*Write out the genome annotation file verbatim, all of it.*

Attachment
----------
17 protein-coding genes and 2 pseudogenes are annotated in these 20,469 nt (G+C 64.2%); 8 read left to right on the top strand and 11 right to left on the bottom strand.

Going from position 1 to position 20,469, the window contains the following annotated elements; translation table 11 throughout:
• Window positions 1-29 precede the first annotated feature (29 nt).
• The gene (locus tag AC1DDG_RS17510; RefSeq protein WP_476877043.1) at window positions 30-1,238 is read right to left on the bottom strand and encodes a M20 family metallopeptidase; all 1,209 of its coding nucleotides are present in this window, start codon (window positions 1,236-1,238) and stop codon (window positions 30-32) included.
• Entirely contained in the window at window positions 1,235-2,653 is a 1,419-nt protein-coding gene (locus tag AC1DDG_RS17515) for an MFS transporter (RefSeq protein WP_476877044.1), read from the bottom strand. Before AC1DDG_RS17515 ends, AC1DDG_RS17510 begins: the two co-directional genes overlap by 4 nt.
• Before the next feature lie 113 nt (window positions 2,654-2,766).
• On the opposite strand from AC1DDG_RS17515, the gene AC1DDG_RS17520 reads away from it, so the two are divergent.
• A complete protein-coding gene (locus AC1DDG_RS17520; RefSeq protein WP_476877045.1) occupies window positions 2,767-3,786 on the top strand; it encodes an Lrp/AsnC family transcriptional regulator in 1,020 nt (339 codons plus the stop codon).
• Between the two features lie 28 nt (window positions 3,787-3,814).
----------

17 protein-coding genes and 2 pseudogenes are annotated in these 20,469 nt (G+C 64.2%); 8 read left to right on the top strand and 11 right to left on the bottom strand.

Going from position 1 to position 20,469, the window contains the following annotated elements; translation table 11 throughout:
• Window positions 1-29 precede the first annotated feature (29 nt).
• The gene (locus tag AC1DDG_RS17510; RefSeq protein WP_476877043.1) at window positions 30-1,238 is read right to left on the bottom strand and encodes a M20 family metallopeptidase; all 1,209 of its coding nucleotides are present in this window, start codon (window positions 1,236-1,238) and stop codon (window positions 30-32) included.
• Entirely contained in the window at window positions 1,235-2,653 is a 1,419-nt protein-coding gene (locus tag AC1DDG_RS17515) for an MFS transporter (RefSeq protein WP_476877044.1), read from the bottom strand. Before AC1DDG_RS17515 ends, AC1DDG_RS17510 begins: the two co-directional genes overlap by 4 nt.
• Before the next feature lie 113 nt (window positions 2,654-2,766).
• On the opposite strand from AC1DDG_RS17515, the gene AC1DDG_RS17520 reads away from it, so the two are divergent.
• A complete protein-coding gene (locus AC1DDG_RS17520; RefSeq protein WP_476877045.1) occupies window positions 2,767-3,786 on the top strand; it encodes an Lrp/AsnC family transcriptional regulator in 1,020 nt (339 codons plus the stop codon).
• Between the two features lie 28 nt (window positions 3,787-3,814).